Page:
Part two of Edward, Edddie, Humes’ story picks up from when his plane caught fire and he was forced to abandon the aircraft while on a mission to Aachen, in Germany in April 1944.
Eddie was being treated for a broken leg in a hospital run by the German Navy when it was bombed six weeks into his stay.
Eddie said: "I was put on a stretcher in a lorry and headed off, I didn’t know where I was going at that time, but on the journey I fell off the stretcher and broke my leg again.
"We got to a hospital in the centre of Brussels, there were already about 20 airmen there who had been injured.
"I had another operation and put back in traction, and in September 1944 the allies were approaching Brussels, the head of the hospital said that if we signed a paper to say that they were treating us well, they would leave us there for the allies to capture.
“The staff left, but in the morning before the allies got into Brussels, the SS Gestapo came in and just tore up the paperwork.
"As far as they were concerned we were still prisoners and when it came to my turn, they told me to get up and walk.
"I was still in traction there was no way I could get up and walk.
"So they just undid the traction, pulled out the pin and gave me crutches and said walk.
"It wasn’t a very pleasant experience. We were taken in a coach, we joined the exodus from Brussels, hundreds of people leaving in all forms of transport”.
Upon reaching the outskirts of Brussels, they were attacked by German RAF fighters, shooting at the people who were fleeing.
The guards that were patrolling the bus would not let let the prisoners off to safety, so an American RAF officer charged at the guards.
As a result they all got off the bus and took shelter in a pigsty at the side of the road. Three of the prisoners escaped and the rest were moved on to hide in a convent in Holland, where they were later found and taken to a camp in Dusseldorf.
Eddie said: “We were there for about four weeks, and from there we were moved to a place called Mannagill, to an interrogation centre.
"It was which is where we should have gone immediately when we were shot down, but if you needed hospital treatment, obviously you couldn’t go straight there.
"You were put into a room by yourself, and you were interrogated eventually, and if you didn’t give them the information they wanted, there was a pistol shot outside.
"When the interrogation was over, the officers said ‘we know all about you’ and they showed me cap which belonged to someone from the squadron that I had been friendly with, who was now a prisoner, called Billy Sweet.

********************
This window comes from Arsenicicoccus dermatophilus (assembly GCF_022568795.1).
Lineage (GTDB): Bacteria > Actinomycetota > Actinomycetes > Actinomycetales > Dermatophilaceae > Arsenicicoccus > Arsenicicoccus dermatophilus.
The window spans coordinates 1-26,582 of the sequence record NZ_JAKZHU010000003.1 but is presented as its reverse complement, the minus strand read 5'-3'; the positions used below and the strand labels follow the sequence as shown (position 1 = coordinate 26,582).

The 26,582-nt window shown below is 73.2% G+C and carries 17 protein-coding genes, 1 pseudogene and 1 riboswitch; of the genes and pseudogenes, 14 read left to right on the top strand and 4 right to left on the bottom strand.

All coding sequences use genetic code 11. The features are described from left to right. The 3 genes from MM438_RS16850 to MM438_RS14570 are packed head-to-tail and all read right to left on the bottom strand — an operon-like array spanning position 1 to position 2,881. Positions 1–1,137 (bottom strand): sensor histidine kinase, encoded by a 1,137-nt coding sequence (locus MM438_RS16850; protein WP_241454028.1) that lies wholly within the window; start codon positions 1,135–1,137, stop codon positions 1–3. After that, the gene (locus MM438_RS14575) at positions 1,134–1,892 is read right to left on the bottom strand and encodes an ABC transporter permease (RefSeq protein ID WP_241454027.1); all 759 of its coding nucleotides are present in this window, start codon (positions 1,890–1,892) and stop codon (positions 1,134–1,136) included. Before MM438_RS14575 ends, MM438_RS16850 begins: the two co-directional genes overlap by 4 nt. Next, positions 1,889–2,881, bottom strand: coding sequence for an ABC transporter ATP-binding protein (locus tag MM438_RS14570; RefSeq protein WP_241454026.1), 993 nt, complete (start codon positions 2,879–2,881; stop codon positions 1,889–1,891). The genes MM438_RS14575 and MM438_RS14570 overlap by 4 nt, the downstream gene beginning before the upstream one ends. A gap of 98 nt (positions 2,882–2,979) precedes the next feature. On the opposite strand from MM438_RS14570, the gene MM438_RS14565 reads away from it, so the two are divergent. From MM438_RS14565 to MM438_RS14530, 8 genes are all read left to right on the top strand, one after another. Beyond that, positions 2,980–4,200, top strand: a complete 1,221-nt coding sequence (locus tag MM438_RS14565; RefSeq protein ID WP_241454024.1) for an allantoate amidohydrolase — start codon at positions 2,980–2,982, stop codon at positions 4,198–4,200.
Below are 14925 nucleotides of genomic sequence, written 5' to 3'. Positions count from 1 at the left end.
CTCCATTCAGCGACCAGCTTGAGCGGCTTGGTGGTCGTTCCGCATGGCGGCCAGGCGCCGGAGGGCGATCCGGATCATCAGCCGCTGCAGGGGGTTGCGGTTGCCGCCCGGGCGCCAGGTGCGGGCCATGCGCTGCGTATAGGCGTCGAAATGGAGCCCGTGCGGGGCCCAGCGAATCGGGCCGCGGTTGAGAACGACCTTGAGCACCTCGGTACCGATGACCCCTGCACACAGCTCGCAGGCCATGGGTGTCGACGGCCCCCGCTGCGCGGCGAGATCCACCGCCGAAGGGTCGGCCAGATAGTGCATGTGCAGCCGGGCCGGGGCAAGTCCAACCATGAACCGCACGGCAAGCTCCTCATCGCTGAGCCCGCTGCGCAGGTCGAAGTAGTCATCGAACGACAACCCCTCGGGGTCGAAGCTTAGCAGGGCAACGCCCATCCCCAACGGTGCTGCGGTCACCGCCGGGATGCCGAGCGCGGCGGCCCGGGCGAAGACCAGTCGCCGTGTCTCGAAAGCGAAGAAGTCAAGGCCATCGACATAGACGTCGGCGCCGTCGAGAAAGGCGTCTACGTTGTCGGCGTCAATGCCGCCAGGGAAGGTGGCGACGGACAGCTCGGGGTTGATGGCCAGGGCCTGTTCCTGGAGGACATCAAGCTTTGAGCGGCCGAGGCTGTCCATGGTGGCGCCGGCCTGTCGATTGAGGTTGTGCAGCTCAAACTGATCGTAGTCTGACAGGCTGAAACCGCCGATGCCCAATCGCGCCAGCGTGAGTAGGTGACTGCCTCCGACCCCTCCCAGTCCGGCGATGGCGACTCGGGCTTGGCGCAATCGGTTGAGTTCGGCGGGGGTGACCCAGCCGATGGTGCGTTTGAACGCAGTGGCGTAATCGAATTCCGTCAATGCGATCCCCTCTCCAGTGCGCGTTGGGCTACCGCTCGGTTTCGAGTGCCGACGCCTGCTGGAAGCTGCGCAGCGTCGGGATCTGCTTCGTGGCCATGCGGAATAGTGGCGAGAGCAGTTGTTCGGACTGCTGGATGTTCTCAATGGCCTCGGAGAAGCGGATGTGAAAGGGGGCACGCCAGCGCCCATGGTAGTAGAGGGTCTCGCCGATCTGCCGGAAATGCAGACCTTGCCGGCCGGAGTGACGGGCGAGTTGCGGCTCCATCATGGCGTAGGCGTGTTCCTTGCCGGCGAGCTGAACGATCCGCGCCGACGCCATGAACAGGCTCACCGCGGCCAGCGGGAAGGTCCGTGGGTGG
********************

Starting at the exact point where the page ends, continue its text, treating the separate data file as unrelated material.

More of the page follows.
"They then transferred me to a place which had been an opera house before moving on to the prisoner of war camp.”
Eddie was then transferred to Kraysburg camp in Poland, but that December the Russians began to approach Germany and the rules of war stated that the prisoners should be moved.
Weather conditions were harsh, the snow was several feet thick and on January 6, Eddie’s group had to pack up and leave.
“We had to start walking, take as much as we could carry, but of course took more than we could could carry,” he said.
"We had to start walking into Germany. We crossed the River Oder which was frozen so we just walked straight over it, and from then on we just walked, and sometimes we got a lift on a train.
“We went to the famous camp, Stalag Luft III, and had a few days there.
"People who were still suffering from their injuries were moved to another camp to be examined to decide whether or not they could go home.
"I was considered too fit to go home. From then on we marched at night, and slept through the day, after a couple of weeks we got to a camp.
“We were advised to be in little groups of about four or six and to make sure that there was one disabled person in each group.
"I joined this group. I became the quartermaster and looked after the men.
"I found food and shared it out. Now and again we would get food from the Germans, the Red Cross food supply ceased completely.”
The group continued to march across country, and use any mode of transportation they could.
On one occasion they boarded a goods wagon, crammed in with no no toilet facilities, packed in unbearable and cramped conditions, travelling for miles, before continuing the journey on foot to a prison camp in Munich, where they were turned away because the camp was at full capacity.
They eventually ended up being held in an old school in Kirchberg Austria.
“Life wasn’t too great but then one morning, I woke up and opened the door, there were lots of Germans going to church,” said Eddie.
"I’m a catholic, they were Catholics, and I asked them if it a feast day?
"He said ‘no, the war is over’ and that’s how we found out that the war was over.
"We stayed where we were because we were now in the American zone.
"An American lorry came by and we made ourselves known.
"They stopped and gave us food, they told us to wait, they would be back in a couple of days. They came back and took us Reims, where we boarded a Lancaster and flew home, where we were deloused, debriefed and sent on our way.”
After leaving the RAF, Eddie began a long career in teaching, and during that time he taught at St Mary's Primary School, in Park Street from 1948 to 1960.